Collectibles Corner 
a resource for hobbyists, collectors, and collectibles dealers 

A resource for coin collectors and stamp dealers.


Determining the Value of Collectible Coins

Collectible coin values are determined by a number of factors. For example, gold coin values will be different from the values of coins made from other material. Also, rare coin values will be different from those of collector coins that are owned by many people. Understanding these factors can help you figure out if you are getting a good deal when you first start collecting coins.

 What determines coin value?
Four basic factors go into how much a coin will be worth. These factors are the scarcity of the coin, the demand for the coin, the condition of the coin and the exchange rate of the coin. The scarcity of a coin is how many coins are in circulation in the collecting market at any given time. A standard-issue US Mint coin from 100 years ago will be more valuable than one from a decade ago. The rarer the coin, the higher the price.

Demand is another factor in determining how valuable a coin is. If nobody is interested in collecting the coin, the price will be lower. On the other hand, if a coin has a really special design that is attractive to collectors, the price may be double or even triple what it was worth before it was sought out by other collectors.

The condition of the coin is a big contributor to value. Obviously, the closer a coin is to being "mint," the better the price. In the cases of some extremely rare or old coins, the condition is less of a factor in price since these coins are normally worn from age.

Finally, the current exchange rate for a coin will contribute to the price determination. Coins that are made out of gold and other precious metals are obviously more valuable than blended metals. For example, gold coins recently got a lot more valuable due to the increase in gold prices.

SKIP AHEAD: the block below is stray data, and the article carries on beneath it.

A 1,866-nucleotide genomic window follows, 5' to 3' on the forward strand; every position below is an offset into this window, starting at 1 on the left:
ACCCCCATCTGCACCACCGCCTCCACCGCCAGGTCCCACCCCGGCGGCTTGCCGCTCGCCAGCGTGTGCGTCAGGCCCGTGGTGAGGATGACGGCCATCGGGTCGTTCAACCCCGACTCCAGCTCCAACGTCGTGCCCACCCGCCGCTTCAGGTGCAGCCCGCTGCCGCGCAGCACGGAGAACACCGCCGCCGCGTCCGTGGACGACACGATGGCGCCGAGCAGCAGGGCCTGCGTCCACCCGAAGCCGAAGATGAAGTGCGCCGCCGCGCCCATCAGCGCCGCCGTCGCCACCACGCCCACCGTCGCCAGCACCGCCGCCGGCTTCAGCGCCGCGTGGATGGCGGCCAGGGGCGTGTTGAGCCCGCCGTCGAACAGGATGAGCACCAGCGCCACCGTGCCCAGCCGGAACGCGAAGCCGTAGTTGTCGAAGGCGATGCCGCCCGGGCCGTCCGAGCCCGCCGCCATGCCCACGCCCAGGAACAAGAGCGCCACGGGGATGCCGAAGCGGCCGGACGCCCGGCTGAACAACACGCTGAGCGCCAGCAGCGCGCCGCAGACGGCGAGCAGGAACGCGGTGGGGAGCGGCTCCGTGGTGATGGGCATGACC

What kinds of coins are the most valuable?
Many different valuable coins are currently in circulation. These coins blend into regular pocket change because the differences between them and other coins are very slight. For example, a 1969 Lincoln cent with a doubled die obverse has just a slight difference from a regular coin and is worth $35,000.

More recently, the presidential dollars have had valuable errors in them. The edging on the coins is supposed to have lettering on them that reads "In God We Trust" and "E Pluribus Unum." In some cases the edging is missing and in others it is repeated several times. These coins can be valued at $50 to $3,000 depending on which President is on the coin.

The next time you're looking at your coin collection or just want to know what's inside your pocket, you'll understand the determining factors in what makes a coin valuable, and you'll have the knowledge you need to build an impressive coin collection.

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